Numeracy, financial literacy, and financial decision-making
Financial decisions, be they related to asset building or debt management, require the capacity to do calculations, including some complex ones. But how numerate are individuals, in particular when it comes to calculations related to financial decisions? Studies and surveys implemented in both the United States and in other countries that are described in this paper show the level of numeracy among the population to be very low. Moreover, lack of numeracy is not only widespread but is particularly severe among some demographic groups, such as women, the elderly, and those with low educational attainment. This has potential consequences for individuals and for society as a whole because numeracy is found to be linked to many financial decisions. Now more than ever, numeracy and financial literacy are lifetime skills necessary to succeed in today's complex economic environment.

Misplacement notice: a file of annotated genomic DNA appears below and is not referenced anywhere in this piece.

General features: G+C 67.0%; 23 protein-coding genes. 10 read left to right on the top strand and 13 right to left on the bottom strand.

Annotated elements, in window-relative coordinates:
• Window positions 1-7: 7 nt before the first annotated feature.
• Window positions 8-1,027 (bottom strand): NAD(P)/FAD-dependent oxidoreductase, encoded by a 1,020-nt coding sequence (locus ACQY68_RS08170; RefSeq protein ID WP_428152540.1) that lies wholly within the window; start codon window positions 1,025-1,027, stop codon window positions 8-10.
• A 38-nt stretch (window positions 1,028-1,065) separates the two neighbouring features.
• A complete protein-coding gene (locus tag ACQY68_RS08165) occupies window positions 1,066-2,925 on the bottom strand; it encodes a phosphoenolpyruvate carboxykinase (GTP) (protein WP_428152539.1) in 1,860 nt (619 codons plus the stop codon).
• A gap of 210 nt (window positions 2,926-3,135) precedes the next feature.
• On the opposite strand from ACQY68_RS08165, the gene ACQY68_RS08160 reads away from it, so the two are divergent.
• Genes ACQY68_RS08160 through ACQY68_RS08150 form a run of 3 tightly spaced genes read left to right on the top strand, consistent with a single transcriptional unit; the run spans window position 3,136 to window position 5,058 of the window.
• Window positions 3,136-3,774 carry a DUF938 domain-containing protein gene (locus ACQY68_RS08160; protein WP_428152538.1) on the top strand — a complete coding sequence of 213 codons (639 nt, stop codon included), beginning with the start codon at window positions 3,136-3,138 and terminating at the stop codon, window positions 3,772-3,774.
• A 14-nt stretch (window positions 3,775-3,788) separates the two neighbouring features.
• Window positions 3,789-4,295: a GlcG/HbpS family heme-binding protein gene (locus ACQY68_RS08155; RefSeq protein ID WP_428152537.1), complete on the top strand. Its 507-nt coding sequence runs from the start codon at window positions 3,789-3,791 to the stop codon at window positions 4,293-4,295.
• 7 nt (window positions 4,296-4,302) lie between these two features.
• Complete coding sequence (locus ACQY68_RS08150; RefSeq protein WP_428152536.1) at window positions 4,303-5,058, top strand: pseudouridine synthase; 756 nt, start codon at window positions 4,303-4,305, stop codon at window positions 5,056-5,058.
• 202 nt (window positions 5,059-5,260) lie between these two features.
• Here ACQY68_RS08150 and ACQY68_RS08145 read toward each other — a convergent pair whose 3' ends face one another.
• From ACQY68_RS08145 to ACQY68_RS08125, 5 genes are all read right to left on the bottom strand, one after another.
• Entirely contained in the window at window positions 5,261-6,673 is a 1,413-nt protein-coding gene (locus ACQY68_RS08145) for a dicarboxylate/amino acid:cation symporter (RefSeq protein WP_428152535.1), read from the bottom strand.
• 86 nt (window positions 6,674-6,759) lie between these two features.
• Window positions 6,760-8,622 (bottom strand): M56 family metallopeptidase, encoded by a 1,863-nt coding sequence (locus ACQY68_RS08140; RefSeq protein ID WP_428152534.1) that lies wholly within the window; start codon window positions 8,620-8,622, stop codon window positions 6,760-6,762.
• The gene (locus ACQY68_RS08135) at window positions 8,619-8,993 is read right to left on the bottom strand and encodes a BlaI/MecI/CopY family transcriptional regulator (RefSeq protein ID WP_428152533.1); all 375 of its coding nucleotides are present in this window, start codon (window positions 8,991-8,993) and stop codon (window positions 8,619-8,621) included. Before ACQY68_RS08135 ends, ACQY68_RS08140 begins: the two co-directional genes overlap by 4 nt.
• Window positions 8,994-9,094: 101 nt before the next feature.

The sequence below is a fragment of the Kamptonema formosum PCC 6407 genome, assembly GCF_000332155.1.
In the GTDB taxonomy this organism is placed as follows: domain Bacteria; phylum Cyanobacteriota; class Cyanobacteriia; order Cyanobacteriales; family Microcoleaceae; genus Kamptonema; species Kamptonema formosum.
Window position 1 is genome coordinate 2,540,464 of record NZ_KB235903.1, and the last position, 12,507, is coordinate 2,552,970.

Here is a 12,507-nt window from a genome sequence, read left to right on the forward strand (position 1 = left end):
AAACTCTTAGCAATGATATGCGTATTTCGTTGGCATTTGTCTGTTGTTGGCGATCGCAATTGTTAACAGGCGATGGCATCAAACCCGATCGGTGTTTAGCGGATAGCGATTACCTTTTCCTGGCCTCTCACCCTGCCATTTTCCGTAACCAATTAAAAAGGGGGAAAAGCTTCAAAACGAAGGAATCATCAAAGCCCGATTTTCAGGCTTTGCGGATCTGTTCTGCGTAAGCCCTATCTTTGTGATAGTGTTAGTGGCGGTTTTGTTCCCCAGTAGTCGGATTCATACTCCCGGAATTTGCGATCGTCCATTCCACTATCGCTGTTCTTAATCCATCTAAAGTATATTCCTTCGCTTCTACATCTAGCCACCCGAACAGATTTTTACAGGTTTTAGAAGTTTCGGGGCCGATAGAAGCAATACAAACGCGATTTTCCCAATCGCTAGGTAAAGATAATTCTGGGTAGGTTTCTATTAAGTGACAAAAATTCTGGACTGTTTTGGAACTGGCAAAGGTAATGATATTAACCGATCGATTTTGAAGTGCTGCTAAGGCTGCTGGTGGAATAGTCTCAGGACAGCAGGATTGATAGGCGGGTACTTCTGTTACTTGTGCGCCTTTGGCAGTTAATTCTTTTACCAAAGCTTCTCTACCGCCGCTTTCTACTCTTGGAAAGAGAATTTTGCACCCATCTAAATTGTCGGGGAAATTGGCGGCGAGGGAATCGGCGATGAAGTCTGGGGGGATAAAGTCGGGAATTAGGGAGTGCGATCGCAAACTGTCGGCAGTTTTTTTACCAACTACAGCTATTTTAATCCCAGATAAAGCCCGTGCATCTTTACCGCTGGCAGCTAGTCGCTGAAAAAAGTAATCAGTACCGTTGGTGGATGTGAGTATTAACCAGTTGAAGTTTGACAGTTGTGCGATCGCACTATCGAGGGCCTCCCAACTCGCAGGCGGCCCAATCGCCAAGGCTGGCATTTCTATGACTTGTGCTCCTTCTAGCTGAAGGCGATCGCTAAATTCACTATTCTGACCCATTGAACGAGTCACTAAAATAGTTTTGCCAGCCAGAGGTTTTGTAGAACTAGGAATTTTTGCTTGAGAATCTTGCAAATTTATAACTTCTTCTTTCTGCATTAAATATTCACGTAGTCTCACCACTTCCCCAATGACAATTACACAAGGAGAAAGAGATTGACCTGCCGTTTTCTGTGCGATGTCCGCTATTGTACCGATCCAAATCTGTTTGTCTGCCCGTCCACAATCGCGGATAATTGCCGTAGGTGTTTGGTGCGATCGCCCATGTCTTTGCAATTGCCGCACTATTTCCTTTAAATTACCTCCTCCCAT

This paper was invited to be written for Numeracy, the open-access, peer-review journal of the National Numeracy Network. I would like to thank Dorothy Wallace, from the department of Mathematics at Dartmouth College, for encouraging me to write this review article. Audrey Brown provided excellent research assistance. All errors are my own. The views expressed herein are those of the author and do not necessarily reflect the views of the National Bureau of Economic Research.
“Numeracy, Financial Literacy, and Financial Decision-Making,” in Numeracy, 5(1), Article 2, January 2012. [Winner of the inaugural Steen Award]